“So, let me end with our demand,” Trierweiler said. “Longbridge Road must be reopened as soon as the road surface dries out, by whatever means necessary, even if you have to raise the roadbed two feet with gravel. A bumpy, dirty road is a heck of a lot better than no road.”

Amy Fleming and neighbor Amber Jaeb addressed the board about the difficulties they experience getting their children back and forth to school due to the road closure. The kids who live on Longbridge Road have an hour bus ride one way, they said. What used to be a 2 1/2 mile drive to the school is now 11 1/2 miles. “I expect it will be longer in the winter,” said Jaeb.

“This is a public safety issue,” Ron Beeber said after the meeting. “It’s not about people being inconvenienced.

“All of us in Oceana County depend on first responders to be able to quickly get to us, our families and friends in a medical emergency. So, I was stunned to read the Pentwater Fire Department stated in recent meeting minutes the its first responder response times are being adversely affected by the Longbridge closure. Winter weather will only make it worse.”

Gary Peterson said he counted 31 potholes on the detour route, some of which have a 6-inch diameter. “We’re tearing up that road,” he said.

“I don’t understand why you can’t temporarily fix the road,” said Bob Beckman of Beckman Brothers excavating company. “I think you could get it up and running in the winter and permanently fix it in the spring. It’s hard to believe a mud puddle is keeping us from using the road.”

“Why is this road being treated like a red-headed stepchild?” asked one resident.

Ed McNeely, the road commission’s attorney, said the road commission is liable and must ensure the road is fit for public travel. McNeely said the road commission can enter into an agreement with an adjacent community to contribute toward the cost of fixing the road.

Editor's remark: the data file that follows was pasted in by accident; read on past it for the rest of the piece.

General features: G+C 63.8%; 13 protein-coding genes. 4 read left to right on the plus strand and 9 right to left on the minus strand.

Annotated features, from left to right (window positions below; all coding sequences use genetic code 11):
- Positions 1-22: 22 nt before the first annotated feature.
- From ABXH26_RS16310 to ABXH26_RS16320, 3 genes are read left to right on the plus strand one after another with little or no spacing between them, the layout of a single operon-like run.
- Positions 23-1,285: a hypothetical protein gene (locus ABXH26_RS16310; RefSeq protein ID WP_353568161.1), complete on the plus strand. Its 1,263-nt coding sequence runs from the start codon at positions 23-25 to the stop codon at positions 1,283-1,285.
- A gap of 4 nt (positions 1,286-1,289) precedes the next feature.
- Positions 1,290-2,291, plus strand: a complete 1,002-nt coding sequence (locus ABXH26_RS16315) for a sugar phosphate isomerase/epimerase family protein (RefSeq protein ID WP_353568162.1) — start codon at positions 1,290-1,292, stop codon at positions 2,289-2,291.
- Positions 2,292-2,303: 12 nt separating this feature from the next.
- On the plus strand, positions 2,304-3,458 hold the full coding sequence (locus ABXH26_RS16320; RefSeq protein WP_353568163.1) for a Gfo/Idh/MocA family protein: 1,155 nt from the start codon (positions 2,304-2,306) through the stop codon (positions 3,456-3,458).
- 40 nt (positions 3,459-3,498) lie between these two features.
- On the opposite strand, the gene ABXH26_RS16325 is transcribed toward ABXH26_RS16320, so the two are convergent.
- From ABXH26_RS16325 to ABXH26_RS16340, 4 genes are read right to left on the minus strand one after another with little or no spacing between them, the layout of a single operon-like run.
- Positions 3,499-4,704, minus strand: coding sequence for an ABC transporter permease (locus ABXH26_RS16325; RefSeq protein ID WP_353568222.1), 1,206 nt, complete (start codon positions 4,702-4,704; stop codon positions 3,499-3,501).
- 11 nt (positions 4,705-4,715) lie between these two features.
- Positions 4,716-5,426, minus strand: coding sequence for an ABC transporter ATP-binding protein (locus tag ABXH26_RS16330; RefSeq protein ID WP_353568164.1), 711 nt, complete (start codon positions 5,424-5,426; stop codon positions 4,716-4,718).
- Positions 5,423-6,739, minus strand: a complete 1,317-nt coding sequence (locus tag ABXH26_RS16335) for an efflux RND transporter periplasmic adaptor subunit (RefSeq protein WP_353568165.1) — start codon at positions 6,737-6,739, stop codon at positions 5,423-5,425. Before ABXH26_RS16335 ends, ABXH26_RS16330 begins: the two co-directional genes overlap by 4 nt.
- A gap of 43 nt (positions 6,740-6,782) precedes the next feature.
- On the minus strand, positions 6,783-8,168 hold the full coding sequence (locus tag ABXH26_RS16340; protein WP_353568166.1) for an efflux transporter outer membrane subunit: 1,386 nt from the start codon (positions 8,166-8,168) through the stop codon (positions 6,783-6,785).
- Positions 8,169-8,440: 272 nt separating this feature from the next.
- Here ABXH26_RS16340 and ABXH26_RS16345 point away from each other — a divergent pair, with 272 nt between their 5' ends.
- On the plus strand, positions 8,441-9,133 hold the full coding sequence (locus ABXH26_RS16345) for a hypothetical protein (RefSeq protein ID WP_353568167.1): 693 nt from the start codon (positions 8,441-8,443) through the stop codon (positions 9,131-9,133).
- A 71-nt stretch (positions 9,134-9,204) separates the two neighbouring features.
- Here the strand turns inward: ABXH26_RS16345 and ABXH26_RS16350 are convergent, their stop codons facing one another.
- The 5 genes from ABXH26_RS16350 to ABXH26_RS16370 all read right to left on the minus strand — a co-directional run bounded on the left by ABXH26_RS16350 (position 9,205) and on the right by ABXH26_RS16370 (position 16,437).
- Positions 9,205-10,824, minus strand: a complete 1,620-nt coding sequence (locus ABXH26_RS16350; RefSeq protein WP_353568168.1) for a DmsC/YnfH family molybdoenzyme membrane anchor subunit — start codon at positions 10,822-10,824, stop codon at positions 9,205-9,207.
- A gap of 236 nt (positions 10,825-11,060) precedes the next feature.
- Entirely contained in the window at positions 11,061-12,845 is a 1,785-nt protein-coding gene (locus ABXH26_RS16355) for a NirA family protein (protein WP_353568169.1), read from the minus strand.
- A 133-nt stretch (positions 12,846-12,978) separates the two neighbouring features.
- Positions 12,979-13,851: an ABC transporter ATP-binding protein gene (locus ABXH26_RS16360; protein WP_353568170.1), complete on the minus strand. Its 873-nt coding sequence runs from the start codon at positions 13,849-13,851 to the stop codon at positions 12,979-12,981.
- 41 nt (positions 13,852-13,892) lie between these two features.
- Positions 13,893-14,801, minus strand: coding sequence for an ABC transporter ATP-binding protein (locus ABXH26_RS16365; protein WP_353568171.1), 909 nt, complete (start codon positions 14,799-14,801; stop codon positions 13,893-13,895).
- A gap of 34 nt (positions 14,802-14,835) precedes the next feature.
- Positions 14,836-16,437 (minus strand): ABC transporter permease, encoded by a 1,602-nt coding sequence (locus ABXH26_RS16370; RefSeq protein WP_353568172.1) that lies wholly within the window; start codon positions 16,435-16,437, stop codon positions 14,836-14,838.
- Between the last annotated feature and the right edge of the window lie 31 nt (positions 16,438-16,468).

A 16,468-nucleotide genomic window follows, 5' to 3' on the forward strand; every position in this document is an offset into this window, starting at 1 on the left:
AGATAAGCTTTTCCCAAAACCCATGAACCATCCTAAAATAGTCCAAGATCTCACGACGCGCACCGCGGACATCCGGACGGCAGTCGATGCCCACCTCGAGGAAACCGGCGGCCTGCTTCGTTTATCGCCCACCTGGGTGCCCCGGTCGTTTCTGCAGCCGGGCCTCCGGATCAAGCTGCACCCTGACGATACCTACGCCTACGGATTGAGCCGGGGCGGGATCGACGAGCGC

Oceana County Road Commission Managing Director Mark Timmer said Sen. John Bumstead (R-Newaygo) has been working to acquire funds to fix the primary road. Timmer said that the road would not likely qualify for Federal Emergency Management Agency (FEMA) funds. “It has to be catastrophic failure – it has to be washed out. It’s flooded.”

“Four hundred thousand dollars is a real expensive fix for one road,” Timmer said. “People think we have unlimited money – most of the money is for maintenance.”

According to the road commission’s Dec. 31, 2018 audit, its “unrestricted deferred overflows of resources is $1,235,723. Its checking and savings account has a balance of $1,028,259 and a “carrying amount” of $951,026.

“We will get that road opened as soon as we can” said road commission Chairman William Myers.

“I was glad to hear Mr. Timmer say that Longbridge is indeed a primary road,” Beeber said. “Since public safety is being jeopardized, and this primary road has been closed for over four months, it’s time to get at least one lane of the bridge open as soon as possible.”

“After attending the meetings of both the Oceana County Road Commission and Pentwater Township Board, I am convinced Longbridge Road will reopen in 30 days or less, assuming the area doesn’t receive extraordinary rainfall between now and then,” Trierweiler said.

This story is copyrighted © 2019, all rights reserved by Media Group 31, LLC, PO Box 21, Scottville, MI 49454. No portion of this story or images may be reproduced in any way, including print or broadcast, without expressed written consent.